I've served this on different occasions with blue tortilla chips, Apple chips and Veggie chips. And I always get the most possitve responses of how much people love it and always ask for the recipe.


1 Cup Sour Cream

½ Cup Mayonaise

1 Tablespoon (or more to taste) Dried Chive

1 Tablespoon (or more to taste) Minced Red Onion

Then add

½ Pound Shredded Manchego Cheese

Let the flavors marry for at least an hour, but if you can make it a day ahead, then it will taste even better!

Try substituting these other cheeses that also work well with this recipe: Asiago or Jarlsberg for a sharper taste. Gruyere for a nuttier taste.

Thursday, March 25, 2010

New meaning to "The Joy of Cooking"

When I decided to make a brisket for this evening I had already planned it out in my head the day before when I purchased the 4 lb. cut of meat. What I didn't plan out were the memories that came flooding back while cooking it.

Neither of my parents really taught me how to cook. But I received a whole lot of inspiration from both of them throughout childhood. Our family home was always the gathering place, and my parents were big on entertaining large groups of people. When they remodeled the kitchen there was certainly no skimping on quality. Thermadore, Kitchen Aid and Revereware; all top quality names for their time and were a standard in our home. We were also the first family in our neighborhood to own a microwave oven and a trash compactor.

Both of my parents shared the cooking and both were equally as good, but as my mother grew ill, cooking dutes fell more and more on my father. I think I learned more of what would become 1 pot meals and fusion cooking techniques from watching him in the kitchen.

One of the house specialties was a wonderfully moist Beef Brisket swimming in Au Jus. Then sliced thinly on a hand cranked deli style meat slicer (another 1st, since it wasn't common to have a meat slicer in your home kitchen).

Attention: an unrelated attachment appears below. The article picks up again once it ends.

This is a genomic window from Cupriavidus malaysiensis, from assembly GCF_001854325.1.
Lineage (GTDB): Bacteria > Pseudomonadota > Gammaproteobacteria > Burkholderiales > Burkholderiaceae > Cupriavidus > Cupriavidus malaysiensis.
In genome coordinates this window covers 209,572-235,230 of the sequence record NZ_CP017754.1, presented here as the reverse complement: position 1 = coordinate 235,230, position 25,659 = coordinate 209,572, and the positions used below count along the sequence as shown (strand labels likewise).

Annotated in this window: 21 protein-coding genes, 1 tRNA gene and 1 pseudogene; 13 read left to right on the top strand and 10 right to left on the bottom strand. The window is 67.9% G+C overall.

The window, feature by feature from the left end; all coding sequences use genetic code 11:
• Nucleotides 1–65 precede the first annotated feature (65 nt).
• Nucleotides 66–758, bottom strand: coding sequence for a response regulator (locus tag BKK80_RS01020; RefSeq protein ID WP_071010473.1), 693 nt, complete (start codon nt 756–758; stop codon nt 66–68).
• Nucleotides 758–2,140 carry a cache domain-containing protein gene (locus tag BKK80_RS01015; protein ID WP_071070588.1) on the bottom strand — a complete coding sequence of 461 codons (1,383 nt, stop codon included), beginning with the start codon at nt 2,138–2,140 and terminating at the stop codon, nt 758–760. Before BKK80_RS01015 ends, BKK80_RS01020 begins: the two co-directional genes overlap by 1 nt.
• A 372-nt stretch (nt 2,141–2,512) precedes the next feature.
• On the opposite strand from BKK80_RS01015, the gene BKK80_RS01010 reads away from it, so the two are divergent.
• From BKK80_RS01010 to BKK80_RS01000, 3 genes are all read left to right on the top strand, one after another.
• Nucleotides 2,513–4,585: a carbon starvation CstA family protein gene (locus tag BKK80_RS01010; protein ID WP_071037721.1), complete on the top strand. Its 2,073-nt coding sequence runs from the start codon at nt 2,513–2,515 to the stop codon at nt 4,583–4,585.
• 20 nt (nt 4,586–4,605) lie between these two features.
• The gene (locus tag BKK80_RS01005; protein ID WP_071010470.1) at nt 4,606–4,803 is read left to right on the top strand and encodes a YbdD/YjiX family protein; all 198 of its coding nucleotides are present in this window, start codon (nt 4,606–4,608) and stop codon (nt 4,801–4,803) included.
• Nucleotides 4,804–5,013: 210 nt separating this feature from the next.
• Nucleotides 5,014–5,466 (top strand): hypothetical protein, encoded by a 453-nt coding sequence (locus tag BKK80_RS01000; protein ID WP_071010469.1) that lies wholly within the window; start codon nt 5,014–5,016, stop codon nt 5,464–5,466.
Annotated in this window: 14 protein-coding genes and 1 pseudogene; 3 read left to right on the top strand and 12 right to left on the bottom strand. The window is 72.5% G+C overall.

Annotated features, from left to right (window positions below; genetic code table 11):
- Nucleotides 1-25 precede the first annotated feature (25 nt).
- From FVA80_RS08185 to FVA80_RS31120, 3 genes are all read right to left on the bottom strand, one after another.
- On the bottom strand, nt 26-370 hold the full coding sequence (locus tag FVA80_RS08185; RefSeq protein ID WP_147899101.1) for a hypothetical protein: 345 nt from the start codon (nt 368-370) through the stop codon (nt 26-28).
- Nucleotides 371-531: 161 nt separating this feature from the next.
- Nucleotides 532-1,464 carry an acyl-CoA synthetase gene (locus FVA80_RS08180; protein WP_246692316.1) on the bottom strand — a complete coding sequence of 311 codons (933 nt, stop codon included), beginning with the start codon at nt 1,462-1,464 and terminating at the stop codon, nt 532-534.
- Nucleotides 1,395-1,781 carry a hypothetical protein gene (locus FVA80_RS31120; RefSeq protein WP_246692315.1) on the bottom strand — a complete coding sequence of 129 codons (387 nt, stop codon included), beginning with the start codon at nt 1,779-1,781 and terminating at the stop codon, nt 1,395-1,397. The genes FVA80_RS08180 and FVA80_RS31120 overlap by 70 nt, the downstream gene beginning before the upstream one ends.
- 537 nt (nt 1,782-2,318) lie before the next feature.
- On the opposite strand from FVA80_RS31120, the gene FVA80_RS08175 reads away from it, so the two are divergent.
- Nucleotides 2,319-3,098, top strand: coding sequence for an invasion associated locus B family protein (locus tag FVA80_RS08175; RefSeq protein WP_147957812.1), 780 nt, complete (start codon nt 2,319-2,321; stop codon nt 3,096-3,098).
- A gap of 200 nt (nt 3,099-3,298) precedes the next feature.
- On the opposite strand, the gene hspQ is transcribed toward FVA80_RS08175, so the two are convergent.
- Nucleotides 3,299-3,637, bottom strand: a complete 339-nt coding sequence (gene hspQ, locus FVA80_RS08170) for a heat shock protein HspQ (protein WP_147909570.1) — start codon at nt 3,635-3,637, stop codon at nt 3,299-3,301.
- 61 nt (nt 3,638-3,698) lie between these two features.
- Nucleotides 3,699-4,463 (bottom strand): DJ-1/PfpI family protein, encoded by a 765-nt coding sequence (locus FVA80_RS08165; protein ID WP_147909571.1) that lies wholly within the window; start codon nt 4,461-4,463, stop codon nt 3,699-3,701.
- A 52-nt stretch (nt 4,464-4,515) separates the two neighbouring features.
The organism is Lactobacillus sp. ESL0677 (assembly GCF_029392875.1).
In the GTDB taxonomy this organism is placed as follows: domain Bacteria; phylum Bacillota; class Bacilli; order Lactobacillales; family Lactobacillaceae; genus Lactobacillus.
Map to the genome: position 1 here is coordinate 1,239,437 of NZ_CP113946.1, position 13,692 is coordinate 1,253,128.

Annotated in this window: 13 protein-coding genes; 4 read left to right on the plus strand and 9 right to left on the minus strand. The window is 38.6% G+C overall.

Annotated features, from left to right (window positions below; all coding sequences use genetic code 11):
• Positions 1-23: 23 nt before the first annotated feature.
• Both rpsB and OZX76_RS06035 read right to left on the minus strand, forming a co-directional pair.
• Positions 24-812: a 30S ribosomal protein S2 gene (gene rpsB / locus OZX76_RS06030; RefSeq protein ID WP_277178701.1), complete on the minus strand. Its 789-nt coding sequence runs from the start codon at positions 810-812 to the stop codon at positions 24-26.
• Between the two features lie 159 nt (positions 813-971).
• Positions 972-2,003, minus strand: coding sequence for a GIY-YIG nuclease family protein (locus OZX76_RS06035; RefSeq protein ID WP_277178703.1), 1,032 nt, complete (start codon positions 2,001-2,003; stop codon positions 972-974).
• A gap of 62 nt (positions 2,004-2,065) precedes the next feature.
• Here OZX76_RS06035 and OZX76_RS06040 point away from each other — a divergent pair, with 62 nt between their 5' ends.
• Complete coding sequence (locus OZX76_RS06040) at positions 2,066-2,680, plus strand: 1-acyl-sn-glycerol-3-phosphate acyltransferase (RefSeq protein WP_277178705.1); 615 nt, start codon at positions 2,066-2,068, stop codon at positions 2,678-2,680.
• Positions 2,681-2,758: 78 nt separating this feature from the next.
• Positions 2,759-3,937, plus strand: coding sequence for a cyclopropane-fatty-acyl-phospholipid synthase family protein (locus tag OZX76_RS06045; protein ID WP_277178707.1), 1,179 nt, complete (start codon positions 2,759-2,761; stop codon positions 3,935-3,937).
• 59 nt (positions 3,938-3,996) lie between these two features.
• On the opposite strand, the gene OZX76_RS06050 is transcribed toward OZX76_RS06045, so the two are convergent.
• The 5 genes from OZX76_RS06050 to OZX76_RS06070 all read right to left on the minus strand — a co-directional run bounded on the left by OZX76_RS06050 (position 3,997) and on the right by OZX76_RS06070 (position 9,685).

This afternoon as I prepared to make my brisket, I pulled out the same 12 Qt. Stock Pot that I had inherited from my parent's kitchen. As I poured the oil in to sear the meat, memories began flooding my mind. It was a warm happy feeling and felt as though both of my parents were watching over my shoulder as I prepared the meat and the braising liquid. I had never made a brisket this way before and was only working from the memory of watching either of them do it.

As I turned the meat over to sear the other side, I felt as though my hands were my mothers hands turning the meat.

Back in those days, we didn't have crock pots, so everything was done on the stovetop. In today's world, I was able to place the seasoned and seared meat into my 7 Qt. All-Clad Slow Cooker with some onion and herbs while I returned to the stock pot to make the recipe truly mine.

I degazed with a cup of coffee left over from the morning pot and poured the liquid over the brisket, set the cooker on low for 41/2 hours and let it go.

Later, I whipped up some of my famous whipped garlic potatoes and pulled out some thin sliced zucchini that I had vaccum sealed which was left over from last week's Ratatouille recipe.

Dinner was amazing and I was feeling warm and fuzzy with the memories I had experienced. Which, to me, brings new meaning to "The Joy of Cooking".